EU to ban new combustion engine cars from 2035



Road traffic in Madrid, Spain, October 29, 2021. Ricardo Rubio/Europa Press via Getty Images

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The European Union has reached an agreement to ban sales of new combustion engine cars and vans running on petrol and diesel by 2035. The deal is part of the EU’s ‘Fit for 55’ package. EU which aims to reduce greenhouse gas emissions. 55% by 2030.

With the Fit for 55 targets, automakers will need to reduce emissions from new cars sold by 55% compared to 2021 emissions by 2030. Then companies will need to further reduce emissions to zero by not selling more cars and new combustion engine vans. by 2035.

“Reaching a first agreement on a proposal from the ‘Fit for 55’ package is a strong signal that the EU is determined to move towards climate neutrality and the green transition”, said Anna Hubáčková, Czech Minister for Environment, in a press release. “Zero-emission mobility will be a building block to slow climate change which can create serious disruptions in many sectors of our society, including the environment, migration, food security and the economy.”

In addition, the agreement will establish a common methodology for member states that will assess the full lifecycle emissions of cars and vans on the EU market and the fuels and energy they consume. This methodology will allow manufacturers to report the life cycle emissions of new vehicles to the European Commission, but only on a voluntary basis.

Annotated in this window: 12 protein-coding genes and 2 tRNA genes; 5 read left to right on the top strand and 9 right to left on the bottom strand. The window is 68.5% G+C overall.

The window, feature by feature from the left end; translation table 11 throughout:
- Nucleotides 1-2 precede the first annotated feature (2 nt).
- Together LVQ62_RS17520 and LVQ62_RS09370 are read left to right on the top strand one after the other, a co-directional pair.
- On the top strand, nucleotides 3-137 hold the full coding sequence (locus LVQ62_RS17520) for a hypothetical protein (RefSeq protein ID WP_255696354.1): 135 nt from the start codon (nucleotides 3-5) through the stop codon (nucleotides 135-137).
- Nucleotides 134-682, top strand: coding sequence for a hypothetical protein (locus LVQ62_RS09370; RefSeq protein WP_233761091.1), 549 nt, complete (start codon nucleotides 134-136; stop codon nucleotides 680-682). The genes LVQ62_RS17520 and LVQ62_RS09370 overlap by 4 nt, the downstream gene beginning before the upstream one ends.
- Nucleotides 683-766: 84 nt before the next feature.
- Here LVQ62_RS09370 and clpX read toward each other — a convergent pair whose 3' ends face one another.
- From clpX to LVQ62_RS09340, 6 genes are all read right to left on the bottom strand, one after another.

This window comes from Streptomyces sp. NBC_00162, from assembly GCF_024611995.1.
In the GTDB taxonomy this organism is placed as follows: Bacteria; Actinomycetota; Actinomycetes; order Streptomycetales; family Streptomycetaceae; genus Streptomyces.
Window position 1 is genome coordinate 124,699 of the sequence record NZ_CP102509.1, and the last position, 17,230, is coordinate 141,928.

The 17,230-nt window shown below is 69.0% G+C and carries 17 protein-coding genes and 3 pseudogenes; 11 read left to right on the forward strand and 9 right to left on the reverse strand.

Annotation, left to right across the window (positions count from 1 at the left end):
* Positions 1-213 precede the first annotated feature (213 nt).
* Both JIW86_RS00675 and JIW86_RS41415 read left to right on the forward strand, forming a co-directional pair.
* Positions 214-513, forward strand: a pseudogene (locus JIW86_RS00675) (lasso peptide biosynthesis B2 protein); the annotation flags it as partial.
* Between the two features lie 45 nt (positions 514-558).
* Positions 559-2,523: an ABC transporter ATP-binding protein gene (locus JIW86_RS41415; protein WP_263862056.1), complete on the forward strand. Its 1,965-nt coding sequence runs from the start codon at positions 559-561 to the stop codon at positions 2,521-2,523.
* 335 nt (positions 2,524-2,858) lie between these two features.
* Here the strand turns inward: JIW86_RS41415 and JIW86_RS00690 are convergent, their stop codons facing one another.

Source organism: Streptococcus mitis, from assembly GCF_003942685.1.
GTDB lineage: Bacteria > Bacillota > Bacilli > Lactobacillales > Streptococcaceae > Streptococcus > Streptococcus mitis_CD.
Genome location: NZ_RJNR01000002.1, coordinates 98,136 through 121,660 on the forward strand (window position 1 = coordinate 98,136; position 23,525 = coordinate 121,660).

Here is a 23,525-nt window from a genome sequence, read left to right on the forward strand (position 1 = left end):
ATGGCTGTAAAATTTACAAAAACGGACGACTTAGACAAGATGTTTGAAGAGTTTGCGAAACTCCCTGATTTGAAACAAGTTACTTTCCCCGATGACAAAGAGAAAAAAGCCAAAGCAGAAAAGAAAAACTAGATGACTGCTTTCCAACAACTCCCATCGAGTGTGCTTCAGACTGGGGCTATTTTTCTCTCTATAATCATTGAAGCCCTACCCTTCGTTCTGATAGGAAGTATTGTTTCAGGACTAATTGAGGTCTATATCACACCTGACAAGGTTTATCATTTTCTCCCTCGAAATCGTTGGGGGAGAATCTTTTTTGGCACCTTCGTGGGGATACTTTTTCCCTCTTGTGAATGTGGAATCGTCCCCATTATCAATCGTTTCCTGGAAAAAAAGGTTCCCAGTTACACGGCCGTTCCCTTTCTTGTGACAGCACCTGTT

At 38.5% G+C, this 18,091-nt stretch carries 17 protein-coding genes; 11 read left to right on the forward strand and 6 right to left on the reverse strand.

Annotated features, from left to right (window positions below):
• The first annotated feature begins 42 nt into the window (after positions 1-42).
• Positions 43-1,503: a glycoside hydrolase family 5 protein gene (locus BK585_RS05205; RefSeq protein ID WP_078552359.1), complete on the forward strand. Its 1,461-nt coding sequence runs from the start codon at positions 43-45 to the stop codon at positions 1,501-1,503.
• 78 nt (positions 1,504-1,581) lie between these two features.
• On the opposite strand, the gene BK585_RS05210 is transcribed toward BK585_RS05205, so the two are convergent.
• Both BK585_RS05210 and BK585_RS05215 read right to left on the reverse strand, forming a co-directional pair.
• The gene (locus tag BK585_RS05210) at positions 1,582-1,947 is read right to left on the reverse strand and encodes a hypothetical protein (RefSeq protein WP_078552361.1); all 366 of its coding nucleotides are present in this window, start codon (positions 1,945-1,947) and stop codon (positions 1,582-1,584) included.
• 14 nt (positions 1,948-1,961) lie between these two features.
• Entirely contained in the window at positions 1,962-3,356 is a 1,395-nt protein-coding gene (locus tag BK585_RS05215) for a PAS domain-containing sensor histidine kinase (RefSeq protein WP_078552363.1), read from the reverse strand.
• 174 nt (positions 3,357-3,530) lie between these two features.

According to the EU, cars and vans account for 15% of the EU’s total carbon emissions. He said the transition to 55% lower emissions, and ultimately 100% zero emissions, will lead to better air quality, better public health, more affordable electric vehicles and more people. jobs in development and manufacturing.

There are, however, some challenges to the deal. For one, the EU does not offer evenly distributed charging stations, the Associated Press reported, and may have too few to support the expected rapid increase in electric vehicle use in the coming years. come.

The announcement was made to show “that the EU is seriously considering adopting concrete laws to achieve the more ambitious targets set out in the EU climate law” ahead of the UN climate change conference COP27 in November . A new report from the United Nations Environment Program has revealed that the world is already on track to reach 2.4°C to 2.6°C warming by 2100 and that countries could only be able to limit global warming to 1.5°C with immediate, large-scale separation of fossil fuels to reduce emissions by at least 45%.

Greenpeace criticized the ban, saying it would come into effect too late to keep global warming to 1.5°C.

“The EU is taking the scenic route, and that route ends in disaster. A phase-out of fossil fuel cars in Europe in 2035 is not fast enough: new internal combustion engine cars should be banned by 2028 at the latest,” said Lorelei Limousin, transport campaigner for the Greenpeace EU, in a statement. “The ad is a perfect example of where politicians can bask in a feel-good headline that obscures the reality of their repeated failures to act on climate. The UN has just confirmed that the climate crisis will spin out of control unless governments take swift and decisive action, including a shift to cleaner modes of transport.

The EU announced the agreement on the deal on Thursday, October 27, but the European Parliament and member states will have to formally approve the deal before the ban can take effect.

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